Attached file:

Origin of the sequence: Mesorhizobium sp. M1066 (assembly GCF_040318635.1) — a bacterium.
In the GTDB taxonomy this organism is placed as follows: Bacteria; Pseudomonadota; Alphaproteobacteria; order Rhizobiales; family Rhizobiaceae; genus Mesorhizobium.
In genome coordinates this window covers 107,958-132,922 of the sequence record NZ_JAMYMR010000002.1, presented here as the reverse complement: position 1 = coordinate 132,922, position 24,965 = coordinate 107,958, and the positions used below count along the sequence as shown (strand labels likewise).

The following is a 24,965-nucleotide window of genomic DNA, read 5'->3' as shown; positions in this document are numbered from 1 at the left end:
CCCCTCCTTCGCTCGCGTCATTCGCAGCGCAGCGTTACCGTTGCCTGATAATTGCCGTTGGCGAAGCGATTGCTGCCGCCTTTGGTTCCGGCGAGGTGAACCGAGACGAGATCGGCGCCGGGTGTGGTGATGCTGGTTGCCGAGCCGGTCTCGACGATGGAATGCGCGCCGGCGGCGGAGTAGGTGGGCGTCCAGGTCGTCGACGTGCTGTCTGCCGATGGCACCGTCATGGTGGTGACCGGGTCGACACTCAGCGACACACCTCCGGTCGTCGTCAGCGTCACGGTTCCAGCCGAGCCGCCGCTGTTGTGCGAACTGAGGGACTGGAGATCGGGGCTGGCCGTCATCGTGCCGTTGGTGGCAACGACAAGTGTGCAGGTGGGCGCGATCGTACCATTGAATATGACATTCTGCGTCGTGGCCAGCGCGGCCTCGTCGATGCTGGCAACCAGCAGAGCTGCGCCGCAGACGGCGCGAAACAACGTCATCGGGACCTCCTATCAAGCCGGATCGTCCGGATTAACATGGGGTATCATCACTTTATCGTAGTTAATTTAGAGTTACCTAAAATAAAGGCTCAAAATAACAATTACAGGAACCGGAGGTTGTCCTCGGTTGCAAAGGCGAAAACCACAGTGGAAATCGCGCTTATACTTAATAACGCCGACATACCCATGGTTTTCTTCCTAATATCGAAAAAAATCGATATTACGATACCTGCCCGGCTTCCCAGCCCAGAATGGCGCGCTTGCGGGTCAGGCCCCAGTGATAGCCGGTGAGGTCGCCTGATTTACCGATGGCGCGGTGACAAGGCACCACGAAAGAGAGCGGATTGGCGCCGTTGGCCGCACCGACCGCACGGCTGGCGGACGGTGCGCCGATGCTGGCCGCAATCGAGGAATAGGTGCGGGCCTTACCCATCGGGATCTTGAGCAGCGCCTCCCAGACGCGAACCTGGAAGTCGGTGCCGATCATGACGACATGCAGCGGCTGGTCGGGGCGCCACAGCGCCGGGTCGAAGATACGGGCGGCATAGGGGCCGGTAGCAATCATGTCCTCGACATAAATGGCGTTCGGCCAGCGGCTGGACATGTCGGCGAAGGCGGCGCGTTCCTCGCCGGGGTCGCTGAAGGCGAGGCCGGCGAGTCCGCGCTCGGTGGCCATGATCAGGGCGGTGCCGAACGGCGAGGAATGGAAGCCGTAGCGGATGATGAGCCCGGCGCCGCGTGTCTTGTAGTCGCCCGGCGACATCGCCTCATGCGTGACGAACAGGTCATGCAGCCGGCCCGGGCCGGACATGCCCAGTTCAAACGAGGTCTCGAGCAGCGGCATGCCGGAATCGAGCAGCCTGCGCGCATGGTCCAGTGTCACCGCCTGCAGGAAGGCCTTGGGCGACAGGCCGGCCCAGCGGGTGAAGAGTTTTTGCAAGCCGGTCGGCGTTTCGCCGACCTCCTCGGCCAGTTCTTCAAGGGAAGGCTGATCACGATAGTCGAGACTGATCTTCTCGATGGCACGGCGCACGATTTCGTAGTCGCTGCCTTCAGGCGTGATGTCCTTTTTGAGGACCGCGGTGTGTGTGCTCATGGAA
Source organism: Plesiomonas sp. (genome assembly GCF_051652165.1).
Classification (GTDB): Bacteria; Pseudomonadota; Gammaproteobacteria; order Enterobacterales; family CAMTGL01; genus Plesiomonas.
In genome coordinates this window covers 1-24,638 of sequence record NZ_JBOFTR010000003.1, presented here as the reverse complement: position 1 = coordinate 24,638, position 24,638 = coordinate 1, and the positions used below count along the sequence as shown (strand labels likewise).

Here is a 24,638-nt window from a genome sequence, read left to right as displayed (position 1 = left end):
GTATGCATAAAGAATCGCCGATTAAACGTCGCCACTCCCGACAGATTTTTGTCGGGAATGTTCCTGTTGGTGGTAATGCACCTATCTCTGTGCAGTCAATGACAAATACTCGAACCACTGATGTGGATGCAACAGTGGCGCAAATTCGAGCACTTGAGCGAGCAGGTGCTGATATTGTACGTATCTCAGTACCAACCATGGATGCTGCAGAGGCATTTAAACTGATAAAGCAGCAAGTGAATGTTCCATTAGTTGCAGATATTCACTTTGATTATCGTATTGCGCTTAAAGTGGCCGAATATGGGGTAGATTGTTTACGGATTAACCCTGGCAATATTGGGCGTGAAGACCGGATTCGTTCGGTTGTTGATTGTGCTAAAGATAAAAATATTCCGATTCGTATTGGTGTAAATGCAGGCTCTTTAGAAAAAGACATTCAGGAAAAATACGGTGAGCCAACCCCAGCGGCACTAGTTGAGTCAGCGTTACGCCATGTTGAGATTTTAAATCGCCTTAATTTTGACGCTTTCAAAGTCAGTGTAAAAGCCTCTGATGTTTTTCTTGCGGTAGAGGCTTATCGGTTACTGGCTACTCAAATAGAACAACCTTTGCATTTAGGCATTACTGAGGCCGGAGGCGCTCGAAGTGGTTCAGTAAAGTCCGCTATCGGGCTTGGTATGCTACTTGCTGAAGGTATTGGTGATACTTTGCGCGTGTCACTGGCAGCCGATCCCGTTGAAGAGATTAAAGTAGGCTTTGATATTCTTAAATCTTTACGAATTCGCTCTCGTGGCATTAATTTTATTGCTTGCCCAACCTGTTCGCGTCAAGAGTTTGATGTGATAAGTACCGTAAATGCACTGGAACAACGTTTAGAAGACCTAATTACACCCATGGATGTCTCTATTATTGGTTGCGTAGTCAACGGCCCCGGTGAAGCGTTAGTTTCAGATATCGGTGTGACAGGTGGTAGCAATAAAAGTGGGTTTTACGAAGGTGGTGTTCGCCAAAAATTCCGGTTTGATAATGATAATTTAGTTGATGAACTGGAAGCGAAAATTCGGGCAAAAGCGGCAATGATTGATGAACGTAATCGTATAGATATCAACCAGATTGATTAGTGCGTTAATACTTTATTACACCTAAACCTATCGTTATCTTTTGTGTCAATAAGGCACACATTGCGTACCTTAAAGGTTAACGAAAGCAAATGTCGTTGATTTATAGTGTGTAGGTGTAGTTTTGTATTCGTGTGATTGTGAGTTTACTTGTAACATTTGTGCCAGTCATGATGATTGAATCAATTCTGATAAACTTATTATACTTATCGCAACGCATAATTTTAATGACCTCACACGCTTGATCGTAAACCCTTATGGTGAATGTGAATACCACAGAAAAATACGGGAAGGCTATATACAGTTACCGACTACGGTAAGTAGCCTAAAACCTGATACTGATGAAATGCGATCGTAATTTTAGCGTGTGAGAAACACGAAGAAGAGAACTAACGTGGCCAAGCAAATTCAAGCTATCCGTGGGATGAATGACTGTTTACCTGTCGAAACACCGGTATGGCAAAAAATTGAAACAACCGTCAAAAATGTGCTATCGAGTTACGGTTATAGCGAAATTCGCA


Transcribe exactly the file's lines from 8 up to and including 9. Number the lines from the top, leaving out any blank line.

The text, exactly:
In genome coordinates this window covers 1-24,638 of sequence record NZ_JBOFTR010000003.1, presented here as the reverse complement: position 1 = coordinate 24,638, position 24,638 = coordinate 1, and the positions used below count along the sequence as shown (strand labels likewise).

Here is a 24,638-nt window from a genome sequence, read left to right as displayed (position 1 = left end):